So, where to start?
I have no qualms in saying sex is binary, biology is real, and you can’t actually change sex. But I also know now that such bald statements of fact, regardless of my concurrent view that anyone can be whatever they believe themselves to be, could now lead to me being accused of a hate crime, of being a transphobe and of attempts made to hound me out of my job.
I know that to be true because it’s already happened.
And if all that sounds a little too Orwellian, then let’s look at the facts.
Let’s take the case of Allison Bailey. A black, working class lesbian. The daughter of Jamaican immigrants. A survivor of child sexual abuse. A woman who, against all conventional odds, has fought her way through, and up, a system institutionally designed to hold her back. A barrister. A poster girl, you might think, for gay rights and equality. But now in the invidious position of suing the LGBT charity Stonewall.
As one of the founders of the LGB Alliance, an organisation set up primarily for same-sex attracted people, Bailey put herself on a collision course with Stonewall when she tweeted of her concerns about males being admitted to single-sex spaces for women.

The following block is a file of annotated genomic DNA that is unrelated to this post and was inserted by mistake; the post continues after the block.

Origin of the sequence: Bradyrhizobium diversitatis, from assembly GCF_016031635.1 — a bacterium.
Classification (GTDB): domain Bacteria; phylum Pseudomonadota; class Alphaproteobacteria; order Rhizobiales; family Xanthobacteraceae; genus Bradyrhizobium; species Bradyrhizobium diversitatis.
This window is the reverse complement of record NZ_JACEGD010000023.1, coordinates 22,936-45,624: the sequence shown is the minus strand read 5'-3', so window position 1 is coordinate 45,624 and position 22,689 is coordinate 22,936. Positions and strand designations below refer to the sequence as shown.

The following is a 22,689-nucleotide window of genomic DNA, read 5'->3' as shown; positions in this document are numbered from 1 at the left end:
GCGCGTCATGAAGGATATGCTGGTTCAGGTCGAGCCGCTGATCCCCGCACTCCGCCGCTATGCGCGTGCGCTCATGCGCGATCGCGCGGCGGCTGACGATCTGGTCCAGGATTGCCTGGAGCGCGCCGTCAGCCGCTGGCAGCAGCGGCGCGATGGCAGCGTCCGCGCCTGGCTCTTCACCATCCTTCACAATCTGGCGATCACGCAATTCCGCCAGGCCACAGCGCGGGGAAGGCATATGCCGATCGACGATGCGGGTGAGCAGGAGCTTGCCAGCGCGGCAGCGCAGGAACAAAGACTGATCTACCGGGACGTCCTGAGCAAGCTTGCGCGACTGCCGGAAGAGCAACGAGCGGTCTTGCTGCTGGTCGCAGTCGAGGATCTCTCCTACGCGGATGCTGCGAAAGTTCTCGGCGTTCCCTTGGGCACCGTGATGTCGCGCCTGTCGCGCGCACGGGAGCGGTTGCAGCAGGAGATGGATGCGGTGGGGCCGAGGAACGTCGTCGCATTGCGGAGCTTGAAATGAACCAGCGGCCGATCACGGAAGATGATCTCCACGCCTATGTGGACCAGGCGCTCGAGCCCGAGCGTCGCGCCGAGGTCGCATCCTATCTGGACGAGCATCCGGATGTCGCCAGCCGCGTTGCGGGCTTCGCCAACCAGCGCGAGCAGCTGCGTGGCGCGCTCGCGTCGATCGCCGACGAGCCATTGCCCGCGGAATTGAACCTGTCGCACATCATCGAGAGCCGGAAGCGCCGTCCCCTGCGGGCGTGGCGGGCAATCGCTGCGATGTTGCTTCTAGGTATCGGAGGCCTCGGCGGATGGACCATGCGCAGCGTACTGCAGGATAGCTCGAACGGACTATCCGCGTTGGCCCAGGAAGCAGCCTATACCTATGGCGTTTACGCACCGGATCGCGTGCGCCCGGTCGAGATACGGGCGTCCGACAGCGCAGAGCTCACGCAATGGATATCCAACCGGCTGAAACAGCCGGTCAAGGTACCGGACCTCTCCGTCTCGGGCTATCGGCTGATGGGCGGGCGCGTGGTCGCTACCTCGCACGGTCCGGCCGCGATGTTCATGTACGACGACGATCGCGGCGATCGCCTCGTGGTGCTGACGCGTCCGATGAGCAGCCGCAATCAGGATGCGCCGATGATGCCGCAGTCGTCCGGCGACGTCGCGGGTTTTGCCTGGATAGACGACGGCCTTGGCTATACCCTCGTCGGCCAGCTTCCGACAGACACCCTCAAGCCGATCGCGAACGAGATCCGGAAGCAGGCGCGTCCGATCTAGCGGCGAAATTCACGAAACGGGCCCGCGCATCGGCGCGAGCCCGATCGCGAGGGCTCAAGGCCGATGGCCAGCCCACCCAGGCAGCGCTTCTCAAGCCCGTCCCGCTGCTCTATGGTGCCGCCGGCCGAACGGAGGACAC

Stonewall filed a complaint with her employer, a subscriber to the charity’s diversity champion scheme, and warned that its relationship with it would be damaged unless it took action against her.
Bailey claims this was an attempt to silence and intimidate her about what she sees as Stonewall’s “malign influence”. All three are now locked in legal dispute.
Last month, the Equality and Human Rights Commission withdrew from the Stonewall diversity scheme on the grounds of cost. This followed the decision by the employment dispute service, Acas, to leave last June and now joined by a growing number of other public bodies to do so.
Meanwhile, Essex University, another Stonewall ‘diversity champion’, had to apologise for dropping two academic speakers accused of transphobia following advice from the charity which was later deemed to be potentially illegal.